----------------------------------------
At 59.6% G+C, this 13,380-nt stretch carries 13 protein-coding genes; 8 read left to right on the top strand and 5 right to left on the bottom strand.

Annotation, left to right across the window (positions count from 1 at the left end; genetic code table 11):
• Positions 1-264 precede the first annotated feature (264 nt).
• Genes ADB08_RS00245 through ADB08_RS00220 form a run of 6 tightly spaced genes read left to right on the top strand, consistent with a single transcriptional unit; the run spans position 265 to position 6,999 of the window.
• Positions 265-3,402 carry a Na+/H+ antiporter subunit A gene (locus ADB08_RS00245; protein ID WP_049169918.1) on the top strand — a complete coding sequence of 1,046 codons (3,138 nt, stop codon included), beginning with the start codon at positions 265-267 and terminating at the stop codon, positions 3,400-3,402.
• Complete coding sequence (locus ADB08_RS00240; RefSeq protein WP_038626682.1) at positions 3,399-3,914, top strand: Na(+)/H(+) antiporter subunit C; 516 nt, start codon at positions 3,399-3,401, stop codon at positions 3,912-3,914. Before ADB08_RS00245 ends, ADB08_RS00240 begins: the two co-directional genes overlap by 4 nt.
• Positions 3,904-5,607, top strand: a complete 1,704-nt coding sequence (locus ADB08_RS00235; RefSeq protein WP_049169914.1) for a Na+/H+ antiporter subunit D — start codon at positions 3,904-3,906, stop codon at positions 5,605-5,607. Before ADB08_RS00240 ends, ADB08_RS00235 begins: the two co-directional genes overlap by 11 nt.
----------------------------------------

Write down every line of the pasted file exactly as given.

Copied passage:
At 59.6% G+C, this 13,380-nt stretch carries 13 protein-coding genes; 8 read left to right on the top strand and 5 right to left on the bottom strand.

Annotation, left to right across the window (positions count from 1 at the left end; genetic code table 11):
• Positions 1-264 precede the first annotated feature (264 nt).
• Genes ADB08_RS00245 through ADB08_RS00220 form a run of 6 tightly spaced genes read left to right on the top strand, consistent with a single transcriptional unit; the run spans position 265 to position 6,999 of the window.
• Positions 265-3,402 carry a Na+/H+ antiporter subunit A gene (locus ADB08_RS00245; protein ID WP_049169918.1) on the top strand — a complete coding sequence of 1,046 codons (3,138 nt, stop codon included), beginning with the start codon at positions 265-267 and terminating at the stop codon, positions 3,400-3,402.
• Complete coding sequence (locus ADB08_RS00240; RefSeq protein WP_038626682.1) at positions 3,399-3,914, top strand: Na(+)/H(+) antiporter subunit C; 516 nt, start codon at positions 3,399-3,401, stop codon at positions 3,912-3,914. Before ADB08_RS00245 ends, ADB08_RS00240 begins: the two co-directional genes overlap by 4 nt.
• Positions 3,904-5,607, top strand: a complete 1,704-nt coding sequence (locus ADB08_RS00235; RefSeq protein WP_049169914.1) for a Na+/H+ antiporter subunit D — start codon at positions 3,904-3,906, stop codon at positions 5,605-5,607. Before ADB08_RS00240 ends, ADB08_RS00235 begins: the two co-directional genes overlap by 11 nt.